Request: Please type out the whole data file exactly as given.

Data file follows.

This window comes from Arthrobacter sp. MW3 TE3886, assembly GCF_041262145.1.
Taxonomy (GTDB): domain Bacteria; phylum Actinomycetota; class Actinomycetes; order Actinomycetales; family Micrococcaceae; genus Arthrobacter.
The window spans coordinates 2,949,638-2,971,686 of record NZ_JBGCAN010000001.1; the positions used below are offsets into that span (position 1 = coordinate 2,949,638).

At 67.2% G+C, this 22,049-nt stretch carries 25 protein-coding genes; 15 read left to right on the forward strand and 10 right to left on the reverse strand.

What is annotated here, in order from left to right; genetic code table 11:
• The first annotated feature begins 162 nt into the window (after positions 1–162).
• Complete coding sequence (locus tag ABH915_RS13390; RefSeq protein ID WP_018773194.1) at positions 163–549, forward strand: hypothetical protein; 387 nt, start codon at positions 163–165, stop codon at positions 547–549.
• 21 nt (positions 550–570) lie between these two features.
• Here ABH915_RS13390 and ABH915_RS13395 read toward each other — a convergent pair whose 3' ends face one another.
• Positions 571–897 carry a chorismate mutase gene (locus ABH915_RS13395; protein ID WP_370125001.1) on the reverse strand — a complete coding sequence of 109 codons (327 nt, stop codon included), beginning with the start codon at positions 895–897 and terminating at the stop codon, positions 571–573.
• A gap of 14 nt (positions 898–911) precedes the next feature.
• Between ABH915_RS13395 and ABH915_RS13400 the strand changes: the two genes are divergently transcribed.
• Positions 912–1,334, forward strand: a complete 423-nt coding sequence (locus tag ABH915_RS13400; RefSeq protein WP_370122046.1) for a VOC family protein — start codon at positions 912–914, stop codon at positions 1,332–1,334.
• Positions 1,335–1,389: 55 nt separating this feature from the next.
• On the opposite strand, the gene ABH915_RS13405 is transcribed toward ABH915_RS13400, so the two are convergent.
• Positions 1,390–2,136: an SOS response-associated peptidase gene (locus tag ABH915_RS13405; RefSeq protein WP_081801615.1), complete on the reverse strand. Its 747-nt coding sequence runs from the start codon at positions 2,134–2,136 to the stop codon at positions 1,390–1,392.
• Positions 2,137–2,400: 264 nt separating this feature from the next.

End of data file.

This window comes from Arthrobacter sp. MW3 TE3886, assembly GCF_041262145.1.
Taxonomy (GTDB): domain Bacteria; phylum Actinomycetota; class Actinomycetes; order Actinomycetales; family Micrococcaceae; genus Arthrobacter.
The window spans coordinates 2,949,638-2,971,686 of record NZ_JBGCAN010000001.1; the positions used below are offsets into that span (position 1 = coordinate 2,949,638).

At 67.2% G+C, this 22,049-nt stretch carries 25 protein-coding genes; 15 read left to right on the forward strand and 10 right to left on the reverse strand.

What is annotated here, in order from left to right; genetic code table 11:
• The first annotated feature begins 162 nt into the window (after positions 1–162).
• Complete coding sequence (locus tag ABH915_RS13390; RefSeq protein ID WP_018773194.1) at positions 163–549, forward strand: hypothetical protein; 387 nt, start codon at positions 163–165, stop codon at positions 547–549.
• 21 nt (positions 550–570) lie between these two features.
• Here ABH915_RS13390 and ABH915_RS13395 read toward each other — a convergent pair whose 3' ends face one another.
• Positions 571–897 carry a chorismate mutase gene (locus ABH915_RS13395; protein ID WP_370125001.1) on the reverse strand — a complete coding sequence of 109 codons (327 nt, stop codon included), beginning with the start codon at positions 895–897 and terminating at the stop codon, positions 571–573.
• A gap of 14 nt (positions 898–911) precedes the next feature.
• Between ABH915_RS13395 and ABH915_RS13400 the strand changes: the two genes are divergently transcribed.
• Positions 912–1,334, forward strand: a complete 423-nt coding sequence (locus tag ABH915_RS13400; RefSeq protein WP_370122046.1) for a VOC family protein — start codon at positions 912–914, stop codon at positions 1,332–1,334.
• Positions 1,335–1,389: 55 nt separating this feature from the next.
• On the opposite strand, the gene ABH915_RS13405 is transcribed toward ABH915_RS13400, so the two are convergent.
• Positions 1,390–2,136: an SOS response-associated peptidase gene (locus tag ABH915_RS13405; RefSeq protein WP_081801615.1), complete on the reverse strand. Its 747-nt coding sequence runs from the start codon at positions 2,134–2,136 to the stop codon at positions 1,390–1,392.
• Positions 2,137–2,400: 264 nt separating this feature from the next.